Systemd 230 Is Upsetting Some Over Its KillUserProcess Setting
Written by Michael Larabel in systemd on 28 May 2016 at 12:29 PM EDT. 50 Comments
SYSTEMD --
Systemd 230 was released just last week and it has taken heat not only for opening up FBDEV to potential security issues, which already reverted, but also for changing the default behavior of user processes.

Systemd 230 made a change where KillUserProcess defaults to yes. This terminates user processes that are part of the user session scope when the user logs out. This is causing problems for ssh-agent, screen, and other common Linux processes.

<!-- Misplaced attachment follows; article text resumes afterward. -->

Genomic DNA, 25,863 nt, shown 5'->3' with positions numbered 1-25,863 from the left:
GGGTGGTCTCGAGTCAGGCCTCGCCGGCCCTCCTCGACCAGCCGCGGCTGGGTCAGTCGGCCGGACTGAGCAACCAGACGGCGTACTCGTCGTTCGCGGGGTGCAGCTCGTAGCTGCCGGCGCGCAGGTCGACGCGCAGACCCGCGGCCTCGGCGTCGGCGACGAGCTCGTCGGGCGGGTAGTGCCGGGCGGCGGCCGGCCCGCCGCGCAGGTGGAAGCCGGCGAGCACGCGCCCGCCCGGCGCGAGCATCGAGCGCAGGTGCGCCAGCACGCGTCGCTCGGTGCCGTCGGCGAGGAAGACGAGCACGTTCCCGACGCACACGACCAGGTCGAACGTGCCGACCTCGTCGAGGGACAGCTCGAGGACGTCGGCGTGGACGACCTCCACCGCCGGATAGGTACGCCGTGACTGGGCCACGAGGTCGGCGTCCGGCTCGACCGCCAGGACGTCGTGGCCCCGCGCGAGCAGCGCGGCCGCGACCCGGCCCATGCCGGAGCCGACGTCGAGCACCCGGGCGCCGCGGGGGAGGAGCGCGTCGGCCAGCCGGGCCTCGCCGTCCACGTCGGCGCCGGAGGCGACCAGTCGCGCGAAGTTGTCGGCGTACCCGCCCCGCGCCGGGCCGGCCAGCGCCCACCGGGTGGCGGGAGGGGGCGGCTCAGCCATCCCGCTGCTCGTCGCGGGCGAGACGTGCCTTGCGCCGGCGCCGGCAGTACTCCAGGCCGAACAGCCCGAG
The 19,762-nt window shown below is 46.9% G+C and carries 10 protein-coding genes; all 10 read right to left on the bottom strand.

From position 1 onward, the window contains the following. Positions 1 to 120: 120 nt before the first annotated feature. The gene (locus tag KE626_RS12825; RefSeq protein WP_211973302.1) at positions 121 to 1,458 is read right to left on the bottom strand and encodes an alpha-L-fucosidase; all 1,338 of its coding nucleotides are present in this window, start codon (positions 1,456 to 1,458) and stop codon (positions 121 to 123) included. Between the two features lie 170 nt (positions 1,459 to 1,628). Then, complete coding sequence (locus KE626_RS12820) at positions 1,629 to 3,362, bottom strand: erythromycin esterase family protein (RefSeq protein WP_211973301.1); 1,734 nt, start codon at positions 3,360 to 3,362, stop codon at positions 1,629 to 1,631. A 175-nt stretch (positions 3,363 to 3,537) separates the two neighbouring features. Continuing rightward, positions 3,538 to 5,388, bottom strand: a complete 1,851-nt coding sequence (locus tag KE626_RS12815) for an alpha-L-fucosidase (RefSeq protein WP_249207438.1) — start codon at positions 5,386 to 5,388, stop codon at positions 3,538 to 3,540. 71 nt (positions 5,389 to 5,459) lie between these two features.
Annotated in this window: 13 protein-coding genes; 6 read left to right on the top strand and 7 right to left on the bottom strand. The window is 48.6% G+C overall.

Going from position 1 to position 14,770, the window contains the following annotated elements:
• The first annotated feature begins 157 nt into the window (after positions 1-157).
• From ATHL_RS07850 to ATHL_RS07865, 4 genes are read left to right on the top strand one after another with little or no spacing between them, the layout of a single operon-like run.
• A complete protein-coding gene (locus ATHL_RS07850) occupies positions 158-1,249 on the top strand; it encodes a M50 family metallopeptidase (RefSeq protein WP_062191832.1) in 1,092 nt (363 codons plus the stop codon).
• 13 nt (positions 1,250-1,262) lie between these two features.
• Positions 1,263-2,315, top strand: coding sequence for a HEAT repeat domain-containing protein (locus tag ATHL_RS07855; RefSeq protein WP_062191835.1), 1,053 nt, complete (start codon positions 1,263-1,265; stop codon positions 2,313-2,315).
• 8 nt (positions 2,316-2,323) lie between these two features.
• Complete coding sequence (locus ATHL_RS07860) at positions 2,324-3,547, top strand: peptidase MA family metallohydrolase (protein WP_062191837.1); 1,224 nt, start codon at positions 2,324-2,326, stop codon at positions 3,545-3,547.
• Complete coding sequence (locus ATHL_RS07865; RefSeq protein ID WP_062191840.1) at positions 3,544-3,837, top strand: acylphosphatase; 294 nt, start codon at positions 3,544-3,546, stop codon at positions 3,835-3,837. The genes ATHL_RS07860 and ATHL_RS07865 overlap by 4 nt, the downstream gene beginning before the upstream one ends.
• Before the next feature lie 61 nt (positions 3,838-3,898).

If you would like some weekend reading, there's a lengthy Fedora devel thread about this issue. Additionally, there's a Debian bug report about the problem of systemd now killing background processes after a user logs out.

This new functionality can be disabled by editing your systemd configuration and disabling KillUserProcess.
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Michael Larabel is the principal author of Phoronix.com and founded the site in 2004 with a focus on enriching the Linux hardware experience. Michael has written more than 10,000 articles covering the state of Linux hardware support, Linux performance, graphics drivers, and other topics. Michael is also the lead developer of the Phoronix Test Suite, Phoromatic, and OpenBenchmarking.org automated benchmarking software. He can be followed via Twitter or contacted via MichaelLarabel.com.

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